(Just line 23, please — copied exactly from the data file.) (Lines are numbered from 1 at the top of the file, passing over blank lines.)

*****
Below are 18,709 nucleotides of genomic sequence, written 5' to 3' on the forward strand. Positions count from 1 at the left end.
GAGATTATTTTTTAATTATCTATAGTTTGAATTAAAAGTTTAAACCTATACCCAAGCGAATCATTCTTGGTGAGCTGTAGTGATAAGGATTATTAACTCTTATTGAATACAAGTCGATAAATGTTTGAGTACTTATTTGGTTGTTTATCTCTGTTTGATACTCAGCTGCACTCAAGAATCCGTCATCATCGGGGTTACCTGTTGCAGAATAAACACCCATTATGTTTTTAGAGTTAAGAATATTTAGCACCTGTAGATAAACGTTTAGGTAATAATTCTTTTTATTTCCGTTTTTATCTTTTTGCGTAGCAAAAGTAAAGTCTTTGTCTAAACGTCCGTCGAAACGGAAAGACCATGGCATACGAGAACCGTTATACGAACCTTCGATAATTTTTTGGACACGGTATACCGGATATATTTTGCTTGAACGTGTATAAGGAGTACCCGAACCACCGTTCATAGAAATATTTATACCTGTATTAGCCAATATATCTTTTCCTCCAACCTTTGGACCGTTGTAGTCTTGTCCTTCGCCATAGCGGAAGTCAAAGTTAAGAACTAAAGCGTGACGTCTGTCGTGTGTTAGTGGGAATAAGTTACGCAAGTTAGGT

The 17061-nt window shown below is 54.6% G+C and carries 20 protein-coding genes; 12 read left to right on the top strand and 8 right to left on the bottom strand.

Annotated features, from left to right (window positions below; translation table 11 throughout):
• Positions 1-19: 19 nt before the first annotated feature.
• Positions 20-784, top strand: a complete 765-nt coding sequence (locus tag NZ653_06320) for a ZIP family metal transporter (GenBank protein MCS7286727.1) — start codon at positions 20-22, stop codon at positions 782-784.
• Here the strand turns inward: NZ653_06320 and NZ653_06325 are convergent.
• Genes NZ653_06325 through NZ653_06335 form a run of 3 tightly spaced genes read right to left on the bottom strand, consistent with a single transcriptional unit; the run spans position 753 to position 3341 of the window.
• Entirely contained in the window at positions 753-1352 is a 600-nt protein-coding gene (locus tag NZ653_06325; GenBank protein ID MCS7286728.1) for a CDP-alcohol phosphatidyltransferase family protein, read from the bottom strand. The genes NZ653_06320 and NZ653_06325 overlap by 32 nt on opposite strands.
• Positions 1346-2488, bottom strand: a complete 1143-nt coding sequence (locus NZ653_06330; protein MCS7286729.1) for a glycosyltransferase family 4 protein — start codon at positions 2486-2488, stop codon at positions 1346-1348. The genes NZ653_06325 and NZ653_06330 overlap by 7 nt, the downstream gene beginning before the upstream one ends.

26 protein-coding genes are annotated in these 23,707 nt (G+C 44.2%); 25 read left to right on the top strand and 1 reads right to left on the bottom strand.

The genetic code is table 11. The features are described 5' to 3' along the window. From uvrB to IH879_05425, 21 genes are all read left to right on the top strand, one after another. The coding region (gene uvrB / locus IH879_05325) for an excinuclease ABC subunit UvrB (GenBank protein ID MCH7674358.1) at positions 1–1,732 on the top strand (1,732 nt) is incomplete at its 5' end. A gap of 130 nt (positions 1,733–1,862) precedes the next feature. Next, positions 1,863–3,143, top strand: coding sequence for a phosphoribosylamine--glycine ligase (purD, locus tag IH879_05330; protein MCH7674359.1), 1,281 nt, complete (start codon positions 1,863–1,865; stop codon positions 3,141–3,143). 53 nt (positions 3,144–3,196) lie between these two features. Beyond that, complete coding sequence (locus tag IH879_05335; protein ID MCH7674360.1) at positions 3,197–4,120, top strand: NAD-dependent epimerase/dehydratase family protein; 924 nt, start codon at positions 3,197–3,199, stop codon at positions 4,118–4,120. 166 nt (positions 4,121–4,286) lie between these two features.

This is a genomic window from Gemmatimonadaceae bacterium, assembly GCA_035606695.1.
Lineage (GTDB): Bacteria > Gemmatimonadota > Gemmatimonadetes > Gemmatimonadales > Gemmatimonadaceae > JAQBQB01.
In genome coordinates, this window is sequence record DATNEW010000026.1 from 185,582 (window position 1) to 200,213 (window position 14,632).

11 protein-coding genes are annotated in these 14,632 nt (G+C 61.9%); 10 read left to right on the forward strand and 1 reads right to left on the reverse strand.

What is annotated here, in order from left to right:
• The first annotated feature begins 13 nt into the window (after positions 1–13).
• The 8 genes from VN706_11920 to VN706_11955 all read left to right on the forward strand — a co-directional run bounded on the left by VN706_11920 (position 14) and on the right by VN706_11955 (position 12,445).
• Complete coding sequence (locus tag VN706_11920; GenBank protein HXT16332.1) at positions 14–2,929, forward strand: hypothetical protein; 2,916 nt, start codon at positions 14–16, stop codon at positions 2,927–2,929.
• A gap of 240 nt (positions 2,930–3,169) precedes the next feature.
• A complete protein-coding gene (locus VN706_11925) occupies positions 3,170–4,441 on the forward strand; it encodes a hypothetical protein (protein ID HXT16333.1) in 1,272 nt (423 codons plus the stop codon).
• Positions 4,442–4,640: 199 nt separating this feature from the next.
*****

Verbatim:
• Positions 4,442–4,640: 199 nt separating this feature from the next.